Born in Galicia, this fast-emerging artist has a fellow-feeling for peoples and cultures that are oppressed
Since graduating from the documentary photography course at the University of South Wales last year, Lua Ribeira has gone from strength to strength. In addition to the Firecracker Grant, which she was awarded in 2015 while still a student, her work was recently selected by Susan Meiselas to appear in Raw View magazine’s Women Looking at Women issue, which the Magnum photographer guest edited.
She is also making a name for herself commercially, with commissions for the likes of handbag designer Carla Lopez and with editorial clients such as Wired. Her images have been shown at international festivals, including Photo España in 2014 and Gazebook Festival in 2015, and she has also been awarded a Jerwood Photoworks Grant for future projects in 2018.
Thus far, Ribeira is perhaps best known for Noises in the Blood, an ongoing investigation into Jamaican dancehall culture, shown at London’s Fishbar Gallery earlier this year and published by its photobook wing. The series stems from the photographer’s love of the musical genre but also acknowledges her discomfort with its explicit, sexual lyrics.
“That feeling bothered me,” says Ribeira. “I did not fully understand it. Where was that puritanism coming from? But, of course, it was coming from a Judeo-Christian background, which is not particular to me but to the European context. Women in the dancehall very often seem to be in control of their sexuality and make gestures and moves that will make many people blush. Their behaviour within the dancehall does not match the Western understanding of femininity.”
Later the photographer, from Galicia in northern Spain, found herself identifying with these expressions of sexuality. “I am from a place where, not long ago during Franco’s dictatorship, my language, culture and traditions were forbidden and punished, often with death. I think this makes me identify with the importance of the expression of a culture that has been oppressed.”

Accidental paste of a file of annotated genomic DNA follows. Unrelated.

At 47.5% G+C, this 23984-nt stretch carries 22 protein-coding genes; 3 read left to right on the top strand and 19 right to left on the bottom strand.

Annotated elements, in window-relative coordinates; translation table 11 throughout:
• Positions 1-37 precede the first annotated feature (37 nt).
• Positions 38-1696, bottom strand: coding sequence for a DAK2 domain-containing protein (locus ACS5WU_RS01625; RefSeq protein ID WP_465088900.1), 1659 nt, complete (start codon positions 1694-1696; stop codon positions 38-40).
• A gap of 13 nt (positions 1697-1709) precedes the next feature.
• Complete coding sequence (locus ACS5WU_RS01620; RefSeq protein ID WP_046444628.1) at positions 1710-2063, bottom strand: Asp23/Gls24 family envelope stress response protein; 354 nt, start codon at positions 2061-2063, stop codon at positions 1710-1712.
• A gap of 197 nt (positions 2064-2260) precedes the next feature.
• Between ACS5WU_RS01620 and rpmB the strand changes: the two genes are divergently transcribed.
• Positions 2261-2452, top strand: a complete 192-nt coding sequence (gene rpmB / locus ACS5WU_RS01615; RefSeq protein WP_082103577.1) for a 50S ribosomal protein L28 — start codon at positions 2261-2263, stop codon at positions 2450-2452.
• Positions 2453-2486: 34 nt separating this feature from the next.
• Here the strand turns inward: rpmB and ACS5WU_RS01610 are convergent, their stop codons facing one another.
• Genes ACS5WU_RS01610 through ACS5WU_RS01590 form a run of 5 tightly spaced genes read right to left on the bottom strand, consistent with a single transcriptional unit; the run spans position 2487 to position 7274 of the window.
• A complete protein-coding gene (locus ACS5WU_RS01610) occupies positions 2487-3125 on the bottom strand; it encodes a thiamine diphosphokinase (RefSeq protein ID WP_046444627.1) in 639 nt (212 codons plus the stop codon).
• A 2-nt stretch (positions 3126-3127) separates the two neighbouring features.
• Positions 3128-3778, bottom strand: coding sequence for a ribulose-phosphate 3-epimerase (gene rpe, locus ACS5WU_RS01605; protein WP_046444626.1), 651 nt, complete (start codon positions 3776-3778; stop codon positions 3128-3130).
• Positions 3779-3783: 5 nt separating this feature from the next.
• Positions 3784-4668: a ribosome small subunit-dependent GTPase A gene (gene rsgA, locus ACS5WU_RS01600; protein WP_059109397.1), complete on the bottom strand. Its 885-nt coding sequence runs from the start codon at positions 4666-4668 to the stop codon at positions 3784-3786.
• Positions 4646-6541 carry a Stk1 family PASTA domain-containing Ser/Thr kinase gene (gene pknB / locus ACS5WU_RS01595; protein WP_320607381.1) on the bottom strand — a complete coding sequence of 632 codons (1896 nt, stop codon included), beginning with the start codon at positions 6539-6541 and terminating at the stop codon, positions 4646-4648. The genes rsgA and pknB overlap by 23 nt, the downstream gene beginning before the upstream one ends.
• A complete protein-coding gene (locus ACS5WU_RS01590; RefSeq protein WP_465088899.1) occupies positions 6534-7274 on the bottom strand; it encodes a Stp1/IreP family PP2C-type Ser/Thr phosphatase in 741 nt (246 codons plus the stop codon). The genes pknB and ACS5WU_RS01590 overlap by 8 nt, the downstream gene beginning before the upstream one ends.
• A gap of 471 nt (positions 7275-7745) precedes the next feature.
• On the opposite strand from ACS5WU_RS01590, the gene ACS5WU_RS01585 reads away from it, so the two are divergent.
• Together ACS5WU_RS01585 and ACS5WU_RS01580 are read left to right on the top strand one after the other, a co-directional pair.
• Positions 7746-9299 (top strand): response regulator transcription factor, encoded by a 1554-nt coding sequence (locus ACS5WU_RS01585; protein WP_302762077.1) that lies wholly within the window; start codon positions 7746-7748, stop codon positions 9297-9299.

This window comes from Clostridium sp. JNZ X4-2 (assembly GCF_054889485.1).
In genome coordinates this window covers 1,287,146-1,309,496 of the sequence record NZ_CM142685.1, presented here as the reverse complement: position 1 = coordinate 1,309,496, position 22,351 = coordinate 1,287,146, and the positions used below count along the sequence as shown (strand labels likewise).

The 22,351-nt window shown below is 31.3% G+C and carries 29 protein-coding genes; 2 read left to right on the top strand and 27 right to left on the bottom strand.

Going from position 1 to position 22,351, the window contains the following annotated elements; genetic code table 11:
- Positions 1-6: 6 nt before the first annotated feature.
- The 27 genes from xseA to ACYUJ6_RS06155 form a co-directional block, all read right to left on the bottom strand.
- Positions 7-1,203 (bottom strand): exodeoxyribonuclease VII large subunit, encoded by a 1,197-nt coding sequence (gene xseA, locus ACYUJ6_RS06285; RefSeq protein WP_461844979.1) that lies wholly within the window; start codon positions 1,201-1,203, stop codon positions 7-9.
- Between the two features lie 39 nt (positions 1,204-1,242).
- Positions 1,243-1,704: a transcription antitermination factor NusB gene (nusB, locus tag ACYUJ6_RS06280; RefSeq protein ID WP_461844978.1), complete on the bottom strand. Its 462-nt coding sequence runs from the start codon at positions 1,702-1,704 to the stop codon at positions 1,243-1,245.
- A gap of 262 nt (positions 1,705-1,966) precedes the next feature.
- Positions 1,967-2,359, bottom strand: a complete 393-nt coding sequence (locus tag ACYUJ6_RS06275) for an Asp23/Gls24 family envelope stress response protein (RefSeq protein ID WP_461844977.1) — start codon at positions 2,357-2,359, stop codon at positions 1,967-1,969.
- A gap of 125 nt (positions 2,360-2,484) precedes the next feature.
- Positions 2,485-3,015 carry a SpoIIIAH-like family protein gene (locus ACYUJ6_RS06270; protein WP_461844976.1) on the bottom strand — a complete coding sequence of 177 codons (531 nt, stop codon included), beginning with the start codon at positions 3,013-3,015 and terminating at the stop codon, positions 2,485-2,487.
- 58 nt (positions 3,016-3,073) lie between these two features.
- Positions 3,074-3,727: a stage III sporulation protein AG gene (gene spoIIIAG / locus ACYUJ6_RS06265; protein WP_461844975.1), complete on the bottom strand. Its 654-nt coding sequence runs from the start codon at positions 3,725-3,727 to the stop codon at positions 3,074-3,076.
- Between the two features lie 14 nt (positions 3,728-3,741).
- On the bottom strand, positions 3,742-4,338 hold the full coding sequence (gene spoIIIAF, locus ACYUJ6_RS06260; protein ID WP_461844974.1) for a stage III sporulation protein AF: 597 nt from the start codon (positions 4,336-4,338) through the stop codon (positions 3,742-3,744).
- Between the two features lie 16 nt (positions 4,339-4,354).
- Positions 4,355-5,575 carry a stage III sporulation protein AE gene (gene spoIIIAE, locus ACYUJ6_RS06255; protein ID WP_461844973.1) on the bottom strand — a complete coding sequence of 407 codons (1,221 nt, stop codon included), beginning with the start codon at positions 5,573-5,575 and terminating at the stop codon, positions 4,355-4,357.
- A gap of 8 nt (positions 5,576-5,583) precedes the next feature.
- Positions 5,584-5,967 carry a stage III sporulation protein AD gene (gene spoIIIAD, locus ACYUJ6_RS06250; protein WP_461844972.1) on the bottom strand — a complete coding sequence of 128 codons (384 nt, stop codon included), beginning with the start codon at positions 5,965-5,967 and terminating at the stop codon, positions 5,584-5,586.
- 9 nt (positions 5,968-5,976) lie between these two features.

Ribeira is also working on The Aristocrats, a project about a community in her home province. The region’s landscape, Christianity and paganism make for rich sources of inspiration for her pursuit of the elemental and the mythological.
In both The Aristocrats and Noises in the Blood, Ribeira has developed a bold, experiential approach to making her work that has its place more in the gut than in the mind, an approach that is refreshingly irrational and unapologetic. “My research and in uences are intangible, very close to my own experience,” she says. “They are liquid and confusing. I am learning to let that confusion happen.”
Founder of IC Visual Lab studio and creative director of Photobook Bristol, Alejandro Acín, who is one of Ribeira’s nominators, says: “Lua’s work embraces the theatrical aspects of photography to discuss the human condition in a playful manner. She questions the limits of representation and symbolism through a very interesting research methodology and practice that is inspired by painting, mythology and cinema. She is definitely one to watch in the coming years because we have only seen a hint of what’s to come.”